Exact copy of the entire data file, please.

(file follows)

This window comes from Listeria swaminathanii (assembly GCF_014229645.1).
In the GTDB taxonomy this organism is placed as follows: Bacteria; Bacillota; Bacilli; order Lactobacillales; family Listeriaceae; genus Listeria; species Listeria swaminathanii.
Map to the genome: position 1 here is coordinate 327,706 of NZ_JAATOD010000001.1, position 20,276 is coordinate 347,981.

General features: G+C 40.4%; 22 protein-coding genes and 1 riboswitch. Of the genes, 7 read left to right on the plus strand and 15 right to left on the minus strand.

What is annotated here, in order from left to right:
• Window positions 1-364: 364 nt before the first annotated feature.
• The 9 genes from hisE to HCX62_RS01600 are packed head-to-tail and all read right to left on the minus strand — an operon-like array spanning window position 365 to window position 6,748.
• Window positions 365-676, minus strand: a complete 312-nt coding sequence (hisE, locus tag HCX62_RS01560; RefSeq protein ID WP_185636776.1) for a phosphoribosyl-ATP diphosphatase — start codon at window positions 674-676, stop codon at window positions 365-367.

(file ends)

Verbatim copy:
This window comes from Listeria swaminathanii (assembly GCF_014229645.1).
In the GTDB taxonomy this organism is placed as follows: Bacteria; Bacillota; Bacilli; order Lactobacillales; family Listeriaceae; genus Listeria; species Listeria swaminathanii.
Map to the genome: position 1 here is coordinate 327,706 of NZ_JAATOD010000001.1, position 20,276 is coordinate 347,981.

General features: G+C 40.4%; 22 protein-coding genes and 1 riboswitch. Of the genes, 7 read left to right on the plus strand and 15 right to left on the minus strand.

What is annotated here, in order from left to right:
• Window positions 1-364: 364 nt before the first annotated feature.
• The 9 genes from hisE to HCX62_RS01600 are packed head-to-tail and all read right to left on the minus strand — an operon-like array spanning window position 365 to window position 6,748.
• Window positions 365-676, minus strand: a complete 312-nt coding sequence (hisE, locus tag HCX62_RS01560; RefSeq protein ID WP_185636776.1) for a phosphoribosyl-ATP diphosphatase — start codon at window positions 674-676, stop codon at window positions 365-367.